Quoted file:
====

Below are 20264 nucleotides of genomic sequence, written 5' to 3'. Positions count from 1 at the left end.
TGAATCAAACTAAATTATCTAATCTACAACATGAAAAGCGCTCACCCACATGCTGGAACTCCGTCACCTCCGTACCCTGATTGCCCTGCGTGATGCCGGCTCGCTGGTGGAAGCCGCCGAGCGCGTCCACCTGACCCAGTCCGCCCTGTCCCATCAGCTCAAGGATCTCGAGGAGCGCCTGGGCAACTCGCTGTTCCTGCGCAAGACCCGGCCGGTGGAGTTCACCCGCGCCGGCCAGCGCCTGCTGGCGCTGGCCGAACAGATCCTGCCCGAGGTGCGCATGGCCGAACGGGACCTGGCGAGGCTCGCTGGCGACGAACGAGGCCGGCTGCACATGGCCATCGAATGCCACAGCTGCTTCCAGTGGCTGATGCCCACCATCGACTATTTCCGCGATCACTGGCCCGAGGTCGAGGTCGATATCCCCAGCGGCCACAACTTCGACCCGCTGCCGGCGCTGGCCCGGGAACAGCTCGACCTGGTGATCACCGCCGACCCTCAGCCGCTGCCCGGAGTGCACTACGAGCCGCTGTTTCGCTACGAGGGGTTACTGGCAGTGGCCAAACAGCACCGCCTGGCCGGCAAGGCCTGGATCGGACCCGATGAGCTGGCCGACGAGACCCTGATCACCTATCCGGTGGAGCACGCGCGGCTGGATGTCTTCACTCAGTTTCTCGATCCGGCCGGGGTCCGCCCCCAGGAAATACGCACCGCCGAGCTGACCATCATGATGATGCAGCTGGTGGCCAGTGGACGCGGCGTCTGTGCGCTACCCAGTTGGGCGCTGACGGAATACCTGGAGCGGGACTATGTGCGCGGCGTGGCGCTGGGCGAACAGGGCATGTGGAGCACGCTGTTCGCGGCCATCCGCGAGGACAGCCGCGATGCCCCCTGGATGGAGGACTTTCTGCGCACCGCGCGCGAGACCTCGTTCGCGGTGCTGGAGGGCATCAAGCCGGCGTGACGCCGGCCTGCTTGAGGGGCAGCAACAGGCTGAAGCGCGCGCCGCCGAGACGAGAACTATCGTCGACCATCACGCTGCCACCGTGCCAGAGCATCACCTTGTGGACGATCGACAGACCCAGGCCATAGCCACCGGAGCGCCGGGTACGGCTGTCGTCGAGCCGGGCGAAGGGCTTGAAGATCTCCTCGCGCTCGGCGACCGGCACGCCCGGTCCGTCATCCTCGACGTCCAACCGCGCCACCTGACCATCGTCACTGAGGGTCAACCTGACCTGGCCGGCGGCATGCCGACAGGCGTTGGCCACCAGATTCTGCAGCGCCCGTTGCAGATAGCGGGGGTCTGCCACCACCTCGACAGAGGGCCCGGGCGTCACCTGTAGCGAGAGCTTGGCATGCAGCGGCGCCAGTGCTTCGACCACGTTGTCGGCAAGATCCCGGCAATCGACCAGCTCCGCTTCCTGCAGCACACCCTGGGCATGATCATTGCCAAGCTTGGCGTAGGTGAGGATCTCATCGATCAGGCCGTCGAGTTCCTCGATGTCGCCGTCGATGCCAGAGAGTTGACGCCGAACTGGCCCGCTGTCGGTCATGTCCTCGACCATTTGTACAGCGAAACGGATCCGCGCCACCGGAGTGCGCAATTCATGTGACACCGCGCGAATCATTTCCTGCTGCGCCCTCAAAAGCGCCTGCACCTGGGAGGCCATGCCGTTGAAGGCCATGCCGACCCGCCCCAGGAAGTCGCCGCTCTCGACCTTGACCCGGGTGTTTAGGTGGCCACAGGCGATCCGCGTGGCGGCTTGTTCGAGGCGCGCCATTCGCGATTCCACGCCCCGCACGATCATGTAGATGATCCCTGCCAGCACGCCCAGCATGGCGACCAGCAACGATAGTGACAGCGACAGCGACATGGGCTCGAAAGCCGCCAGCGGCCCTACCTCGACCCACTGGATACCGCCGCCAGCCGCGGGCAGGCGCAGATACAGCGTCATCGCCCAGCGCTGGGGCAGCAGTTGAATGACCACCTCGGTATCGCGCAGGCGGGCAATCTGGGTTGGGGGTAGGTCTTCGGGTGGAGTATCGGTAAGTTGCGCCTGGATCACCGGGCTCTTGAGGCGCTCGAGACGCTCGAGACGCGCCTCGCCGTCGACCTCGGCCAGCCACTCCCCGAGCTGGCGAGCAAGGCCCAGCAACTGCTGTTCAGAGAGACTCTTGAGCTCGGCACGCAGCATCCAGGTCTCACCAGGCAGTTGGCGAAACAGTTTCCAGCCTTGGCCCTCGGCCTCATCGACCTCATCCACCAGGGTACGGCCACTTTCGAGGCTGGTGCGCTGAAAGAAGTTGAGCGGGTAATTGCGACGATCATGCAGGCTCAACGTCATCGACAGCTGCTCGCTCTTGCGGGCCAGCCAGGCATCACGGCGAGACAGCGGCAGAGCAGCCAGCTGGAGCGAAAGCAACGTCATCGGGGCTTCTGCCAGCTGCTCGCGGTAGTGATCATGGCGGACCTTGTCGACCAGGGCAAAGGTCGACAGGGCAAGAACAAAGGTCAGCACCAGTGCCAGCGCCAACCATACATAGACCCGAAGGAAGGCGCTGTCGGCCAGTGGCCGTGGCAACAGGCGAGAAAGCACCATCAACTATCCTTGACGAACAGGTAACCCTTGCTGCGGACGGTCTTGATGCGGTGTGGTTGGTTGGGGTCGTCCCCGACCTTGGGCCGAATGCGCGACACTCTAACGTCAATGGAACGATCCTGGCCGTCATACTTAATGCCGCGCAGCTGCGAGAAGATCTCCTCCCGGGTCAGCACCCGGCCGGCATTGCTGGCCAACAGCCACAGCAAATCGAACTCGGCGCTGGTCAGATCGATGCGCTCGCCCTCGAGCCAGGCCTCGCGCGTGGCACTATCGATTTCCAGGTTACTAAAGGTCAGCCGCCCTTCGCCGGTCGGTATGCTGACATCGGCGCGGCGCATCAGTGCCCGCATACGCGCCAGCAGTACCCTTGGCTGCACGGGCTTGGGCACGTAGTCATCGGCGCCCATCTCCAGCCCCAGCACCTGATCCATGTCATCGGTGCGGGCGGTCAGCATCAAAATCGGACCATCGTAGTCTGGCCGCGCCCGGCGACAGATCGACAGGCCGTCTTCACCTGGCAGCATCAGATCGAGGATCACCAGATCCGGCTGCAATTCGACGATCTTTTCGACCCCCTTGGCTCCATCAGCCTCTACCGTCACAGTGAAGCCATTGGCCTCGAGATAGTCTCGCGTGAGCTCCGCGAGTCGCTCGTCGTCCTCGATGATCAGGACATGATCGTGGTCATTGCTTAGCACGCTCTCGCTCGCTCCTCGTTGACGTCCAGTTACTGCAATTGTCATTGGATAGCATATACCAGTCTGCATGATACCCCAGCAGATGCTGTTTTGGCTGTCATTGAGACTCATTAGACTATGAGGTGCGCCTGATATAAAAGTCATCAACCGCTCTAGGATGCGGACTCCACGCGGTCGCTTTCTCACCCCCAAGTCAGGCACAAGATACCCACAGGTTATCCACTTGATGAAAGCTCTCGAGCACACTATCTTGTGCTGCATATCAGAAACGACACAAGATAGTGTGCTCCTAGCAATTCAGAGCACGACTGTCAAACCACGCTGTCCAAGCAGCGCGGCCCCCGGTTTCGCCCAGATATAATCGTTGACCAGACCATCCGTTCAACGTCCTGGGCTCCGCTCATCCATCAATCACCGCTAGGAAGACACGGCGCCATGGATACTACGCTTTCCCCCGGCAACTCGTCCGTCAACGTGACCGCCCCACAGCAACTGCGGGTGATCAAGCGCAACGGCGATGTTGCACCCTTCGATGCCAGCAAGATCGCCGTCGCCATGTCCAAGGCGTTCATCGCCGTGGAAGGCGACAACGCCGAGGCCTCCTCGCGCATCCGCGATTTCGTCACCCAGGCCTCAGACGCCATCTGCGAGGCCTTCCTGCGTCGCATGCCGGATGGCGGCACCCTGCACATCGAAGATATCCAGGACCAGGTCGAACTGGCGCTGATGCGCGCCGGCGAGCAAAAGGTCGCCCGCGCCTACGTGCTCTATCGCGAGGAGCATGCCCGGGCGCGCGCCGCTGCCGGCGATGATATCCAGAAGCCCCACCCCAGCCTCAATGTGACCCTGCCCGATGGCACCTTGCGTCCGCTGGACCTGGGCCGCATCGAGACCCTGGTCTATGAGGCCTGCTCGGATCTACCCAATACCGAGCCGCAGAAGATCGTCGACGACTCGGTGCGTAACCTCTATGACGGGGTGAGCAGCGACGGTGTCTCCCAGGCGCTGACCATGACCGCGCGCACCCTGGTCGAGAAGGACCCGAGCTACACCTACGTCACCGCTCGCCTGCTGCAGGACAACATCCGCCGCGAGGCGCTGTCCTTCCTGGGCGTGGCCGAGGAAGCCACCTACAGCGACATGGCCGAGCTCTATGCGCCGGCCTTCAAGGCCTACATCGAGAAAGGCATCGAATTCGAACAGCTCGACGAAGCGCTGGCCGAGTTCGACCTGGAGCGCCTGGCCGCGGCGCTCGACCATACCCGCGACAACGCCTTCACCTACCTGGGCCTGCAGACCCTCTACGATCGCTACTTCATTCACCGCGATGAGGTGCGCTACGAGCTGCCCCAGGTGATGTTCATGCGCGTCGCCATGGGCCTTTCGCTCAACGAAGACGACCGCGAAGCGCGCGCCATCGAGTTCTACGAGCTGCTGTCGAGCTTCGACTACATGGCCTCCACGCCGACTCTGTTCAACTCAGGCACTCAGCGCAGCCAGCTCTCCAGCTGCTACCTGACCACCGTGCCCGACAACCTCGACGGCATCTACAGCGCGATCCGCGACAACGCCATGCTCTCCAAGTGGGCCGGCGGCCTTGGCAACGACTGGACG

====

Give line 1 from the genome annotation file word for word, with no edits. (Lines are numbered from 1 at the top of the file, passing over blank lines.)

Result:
Below are 20264 nucleotides of genomic sequence, written 5' to 3'. Positions count from 1 at the left end.